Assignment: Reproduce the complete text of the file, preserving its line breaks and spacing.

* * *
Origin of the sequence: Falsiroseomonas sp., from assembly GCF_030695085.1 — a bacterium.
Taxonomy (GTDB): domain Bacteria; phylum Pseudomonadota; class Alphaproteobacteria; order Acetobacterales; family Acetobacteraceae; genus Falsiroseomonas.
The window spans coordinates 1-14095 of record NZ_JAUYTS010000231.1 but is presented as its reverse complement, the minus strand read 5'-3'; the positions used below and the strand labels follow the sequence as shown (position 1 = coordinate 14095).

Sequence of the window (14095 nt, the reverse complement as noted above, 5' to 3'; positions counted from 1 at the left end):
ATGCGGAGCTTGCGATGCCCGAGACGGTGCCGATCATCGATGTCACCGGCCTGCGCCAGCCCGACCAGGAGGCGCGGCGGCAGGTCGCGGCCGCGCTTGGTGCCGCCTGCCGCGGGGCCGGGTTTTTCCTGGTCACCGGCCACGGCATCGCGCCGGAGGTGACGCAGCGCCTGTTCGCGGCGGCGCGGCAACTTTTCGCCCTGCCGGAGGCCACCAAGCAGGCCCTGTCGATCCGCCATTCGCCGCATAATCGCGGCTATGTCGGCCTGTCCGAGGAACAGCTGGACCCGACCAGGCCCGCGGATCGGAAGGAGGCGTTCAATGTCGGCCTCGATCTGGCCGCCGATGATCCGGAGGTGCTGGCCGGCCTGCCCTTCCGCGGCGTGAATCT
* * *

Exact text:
Origin of the sequence: Falsiroseomonas sp., from assembly GCF_030695085.1 — a bacterium.
Taxonomy (GTDB): domain Bacteria; phylum Pseudomonadota; class Alphaproteobacteria; order Acetobacterales; family Acetobacteraceae; genus Falsiroseomonas.
The window spans coordinates 1-14095 of record NZ_JAUYTS010000231.1 but is presented as its reverse complement, the minus strand read 5'-3'; the positions used below and the strand labels follow the sequence as shown (position 1 = coordinate 14095).

Sequence of the window (14095 nt, the reverse complement as noted above, 5' to 3'; positions counted from 1 at the left end):
ATGCGGAGCTTGCGATGCCCGAGACGGTGCCGATCATCGATGTCACCGGCCTGCGCCAGCCCGACCAGGAGGCGCGGCGGCAGGTCGCGGCCGCGCTTGGTGCCGCCTGCCGCGGGGCCGGGTTTTTCCTGGTCACCGGCCACGGCATCGCGCCGGAGGTGACGCAGCGCCTGTTCGCGGCGGCGCGGCAACTTTTCGCCCTGCCGGAGGCCACCAAGCAGGCCCTGTCGATCCGCCATTCGCCGCATAATCGCGGCTATGTCGGCCTGTCCGAGGAACAGCTGGACCCGACCAGGCCCGCGGATCGGAAGGAGGCGTTCAATGTCGGCCTCGATCTGGCCGCCGATGATCCGGAGGTGCTGGCCGGCCTGCCCTTCCGCGGCGTGAATCT